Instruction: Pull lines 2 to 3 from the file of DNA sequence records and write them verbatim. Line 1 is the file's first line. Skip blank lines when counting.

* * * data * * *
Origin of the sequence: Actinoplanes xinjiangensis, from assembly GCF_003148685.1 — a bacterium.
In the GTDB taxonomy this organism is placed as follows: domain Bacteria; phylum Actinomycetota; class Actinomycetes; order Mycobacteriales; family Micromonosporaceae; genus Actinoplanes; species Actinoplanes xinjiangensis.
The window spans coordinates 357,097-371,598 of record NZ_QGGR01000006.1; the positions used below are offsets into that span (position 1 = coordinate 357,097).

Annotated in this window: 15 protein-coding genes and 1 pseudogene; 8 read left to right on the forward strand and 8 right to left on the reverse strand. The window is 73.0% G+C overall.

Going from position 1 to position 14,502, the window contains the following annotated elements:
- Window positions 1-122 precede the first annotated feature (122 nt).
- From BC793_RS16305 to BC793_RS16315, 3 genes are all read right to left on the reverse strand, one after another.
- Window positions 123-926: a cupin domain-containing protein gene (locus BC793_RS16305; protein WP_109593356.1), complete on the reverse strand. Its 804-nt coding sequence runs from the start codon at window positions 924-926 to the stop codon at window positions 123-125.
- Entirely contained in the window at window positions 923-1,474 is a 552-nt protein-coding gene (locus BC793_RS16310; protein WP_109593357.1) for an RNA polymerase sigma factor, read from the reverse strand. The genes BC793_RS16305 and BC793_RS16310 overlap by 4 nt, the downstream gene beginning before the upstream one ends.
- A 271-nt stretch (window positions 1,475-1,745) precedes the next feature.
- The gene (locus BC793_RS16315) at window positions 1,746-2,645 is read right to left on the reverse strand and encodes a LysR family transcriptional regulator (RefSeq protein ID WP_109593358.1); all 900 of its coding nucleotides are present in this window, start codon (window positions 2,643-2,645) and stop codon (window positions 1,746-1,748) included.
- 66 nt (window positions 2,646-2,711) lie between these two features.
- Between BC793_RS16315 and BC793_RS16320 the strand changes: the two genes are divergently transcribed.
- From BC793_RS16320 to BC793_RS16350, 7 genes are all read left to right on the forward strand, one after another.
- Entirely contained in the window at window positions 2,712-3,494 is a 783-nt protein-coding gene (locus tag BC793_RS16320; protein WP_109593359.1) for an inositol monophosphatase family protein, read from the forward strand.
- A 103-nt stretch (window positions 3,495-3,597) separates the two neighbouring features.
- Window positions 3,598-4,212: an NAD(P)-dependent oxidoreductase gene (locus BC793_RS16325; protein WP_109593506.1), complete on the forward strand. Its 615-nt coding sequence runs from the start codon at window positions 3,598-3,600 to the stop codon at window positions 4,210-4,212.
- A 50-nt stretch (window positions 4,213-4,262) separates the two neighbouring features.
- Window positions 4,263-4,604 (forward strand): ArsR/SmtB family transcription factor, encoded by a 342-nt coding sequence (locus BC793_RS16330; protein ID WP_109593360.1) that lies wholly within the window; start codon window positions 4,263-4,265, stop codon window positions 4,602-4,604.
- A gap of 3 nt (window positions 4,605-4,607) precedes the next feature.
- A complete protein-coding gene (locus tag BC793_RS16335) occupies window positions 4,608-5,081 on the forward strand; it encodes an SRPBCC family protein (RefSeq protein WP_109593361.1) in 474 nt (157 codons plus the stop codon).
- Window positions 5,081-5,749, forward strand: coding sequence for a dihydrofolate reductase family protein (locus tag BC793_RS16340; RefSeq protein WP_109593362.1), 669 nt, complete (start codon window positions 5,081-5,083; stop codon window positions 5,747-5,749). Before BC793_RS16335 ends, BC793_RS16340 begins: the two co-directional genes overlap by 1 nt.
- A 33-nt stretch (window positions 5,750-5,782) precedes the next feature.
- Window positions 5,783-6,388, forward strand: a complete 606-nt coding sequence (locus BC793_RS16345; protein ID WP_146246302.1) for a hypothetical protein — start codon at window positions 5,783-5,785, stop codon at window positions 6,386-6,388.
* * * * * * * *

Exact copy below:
In the GTDB taxonomy this organism is placed as follows: domain Bacteria; phylum Actinomycetota; class Actinomycetes; order Mycobacteriales; family Micromonosporaceae; genus Actinoplanes; species Actinoplanes xinjiangensis.
The window spans coordinates 357,097-371,598 of record NZ_QGGR01000006.1; the positions used below are offsets into that span (position 1 = coordinate 357,097).